Current world events are depressing, but the cows are oblivious to the news. As long as they have plenty to eat and pasture to roam, they remain happy. Lift your spirits by virtually spending time with happy cows. By nature, cows are usually calm and peaceful. When cows are happy, they can run, jump, and moo. They may lick you or another cow to show affection. Take a look at the ISCOWP cows and enjoy!
Last year was ISCOWP’s 30 anniversary. Due to the COVID_19, we quietly celebrated, and instead of an event, we posted a photo from ISCOWP’s past in every e-newsletter. By popular demand, we are continuing to post photos from the past, but now we will try to include ISCOWP cows who have passed away. In addition to the 24 cows we have now, ISCOWP has protected 37 cows until their natural passing. We have also been fortunate to place 15 cows in loving homes. The picture above shows Krishna and Balaram, rescued from a petting zoo, meeting the ISKCON Youth Ministry. Two devotees went to visit the zoo and found out that Krishna and Balaram were about to be sold to slaughter because they were growing too big for their zoo pen. The devotees asked us if we had room for them, and we did. Krishna passed away in West Virginia, and Balaram passed away five years ago. It is always heart-wrenching when our cows pass, and we miss them very much.
Cows will do just fine in the winter if they have plenty to eat and sufficient water to drink. Cows have thick skin and a coarse coat, which grows into a thicker winter coat for the colder months. We noticed when it is most cold, the cows eat and drink more to keep their heat generation up. Of course, in Florida, it doesn’t get as cold as in the northern parts of the country. So our cows are not challenged as much as they were in West Virginia to keep warm during the winter.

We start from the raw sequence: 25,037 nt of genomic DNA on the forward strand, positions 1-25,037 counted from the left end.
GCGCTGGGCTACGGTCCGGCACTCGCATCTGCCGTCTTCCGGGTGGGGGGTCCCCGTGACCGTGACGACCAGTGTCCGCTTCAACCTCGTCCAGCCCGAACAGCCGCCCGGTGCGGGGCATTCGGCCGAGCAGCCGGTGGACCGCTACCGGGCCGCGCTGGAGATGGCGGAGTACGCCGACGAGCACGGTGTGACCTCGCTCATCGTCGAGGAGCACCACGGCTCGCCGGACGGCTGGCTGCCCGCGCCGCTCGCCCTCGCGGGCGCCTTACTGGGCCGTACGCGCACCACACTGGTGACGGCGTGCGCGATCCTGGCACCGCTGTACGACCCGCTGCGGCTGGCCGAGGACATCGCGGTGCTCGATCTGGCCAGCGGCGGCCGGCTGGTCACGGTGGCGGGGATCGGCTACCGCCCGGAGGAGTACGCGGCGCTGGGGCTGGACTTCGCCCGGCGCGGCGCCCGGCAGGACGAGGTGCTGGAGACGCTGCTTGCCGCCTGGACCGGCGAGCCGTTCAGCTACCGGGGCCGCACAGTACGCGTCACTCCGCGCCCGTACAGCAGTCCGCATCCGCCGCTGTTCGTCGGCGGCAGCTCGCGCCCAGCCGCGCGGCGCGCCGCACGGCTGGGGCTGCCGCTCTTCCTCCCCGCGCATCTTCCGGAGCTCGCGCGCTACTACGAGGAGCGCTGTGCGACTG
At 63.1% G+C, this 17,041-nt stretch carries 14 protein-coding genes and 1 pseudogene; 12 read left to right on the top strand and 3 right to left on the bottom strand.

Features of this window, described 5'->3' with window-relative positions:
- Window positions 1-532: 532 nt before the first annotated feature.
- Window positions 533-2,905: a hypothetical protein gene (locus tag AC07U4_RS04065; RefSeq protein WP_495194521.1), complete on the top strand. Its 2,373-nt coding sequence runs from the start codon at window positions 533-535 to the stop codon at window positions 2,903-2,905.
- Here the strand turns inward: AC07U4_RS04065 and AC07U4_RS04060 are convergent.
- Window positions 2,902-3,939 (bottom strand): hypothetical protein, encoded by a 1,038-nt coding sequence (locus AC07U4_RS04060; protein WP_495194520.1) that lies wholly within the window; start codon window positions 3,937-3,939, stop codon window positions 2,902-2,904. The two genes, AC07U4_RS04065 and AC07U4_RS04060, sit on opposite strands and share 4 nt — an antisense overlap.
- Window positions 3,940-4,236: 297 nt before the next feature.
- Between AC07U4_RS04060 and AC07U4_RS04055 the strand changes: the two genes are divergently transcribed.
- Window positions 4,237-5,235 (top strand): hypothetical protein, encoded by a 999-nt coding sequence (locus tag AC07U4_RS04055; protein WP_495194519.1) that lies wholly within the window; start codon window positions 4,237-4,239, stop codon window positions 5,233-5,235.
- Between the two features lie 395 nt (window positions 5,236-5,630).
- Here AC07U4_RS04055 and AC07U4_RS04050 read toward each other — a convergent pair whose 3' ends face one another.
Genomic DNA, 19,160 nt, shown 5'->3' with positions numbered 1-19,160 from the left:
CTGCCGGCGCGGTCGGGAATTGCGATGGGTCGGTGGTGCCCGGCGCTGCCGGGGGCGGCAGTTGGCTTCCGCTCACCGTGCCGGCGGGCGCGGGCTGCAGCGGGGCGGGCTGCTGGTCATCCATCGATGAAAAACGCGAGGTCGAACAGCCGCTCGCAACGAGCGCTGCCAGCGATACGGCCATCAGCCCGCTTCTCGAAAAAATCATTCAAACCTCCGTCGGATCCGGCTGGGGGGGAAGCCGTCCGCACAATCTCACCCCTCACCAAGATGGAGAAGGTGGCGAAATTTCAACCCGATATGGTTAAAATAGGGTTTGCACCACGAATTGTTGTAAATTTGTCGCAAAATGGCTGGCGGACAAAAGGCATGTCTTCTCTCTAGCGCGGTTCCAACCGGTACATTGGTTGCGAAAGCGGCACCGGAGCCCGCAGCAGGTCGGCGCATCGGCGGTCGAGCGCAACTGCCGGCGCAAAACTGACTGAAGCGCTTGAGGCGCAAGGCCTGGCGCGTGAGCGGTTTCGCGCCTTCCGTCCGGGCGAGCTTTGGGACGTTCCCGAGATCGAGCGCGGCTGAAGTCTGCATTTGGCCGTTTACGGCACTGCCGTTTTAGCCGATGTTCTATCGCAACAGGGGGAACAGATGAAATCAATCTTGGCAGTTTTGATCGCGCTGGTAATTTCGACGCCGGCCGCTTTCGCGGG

About the Dairy and Meat Industries
“…. since the pandemic began, we’ve seen more investment activity among startups developing alternative proteins,” said Jake Matthews, intelligence analyst at CB Insights. “Food retailers are facing a range of supply chain disruptions, particularly in the meat category — and alternative proteins like plant-based meats provide a way for grocers to diversify their supply.”
During the first three months of 2020, US producers of plant-based meat, egg and dairy alternatives raised $741 million, according to The Good Food Institute, a Washington-based non-profit.
“Investors have seen the market opportunity and are moving to capitalize on a global shift in the way meat is produced,” said Caroline Bushnell, associate director of corporate engagement for The Good Food Institute. “This record-level investment will bolster the industry and support continued growth and innovation for the long term, ensuring that alternative protein companies have the resources to grow and thrive, particularly during times of short-term market volatility.” Food Business News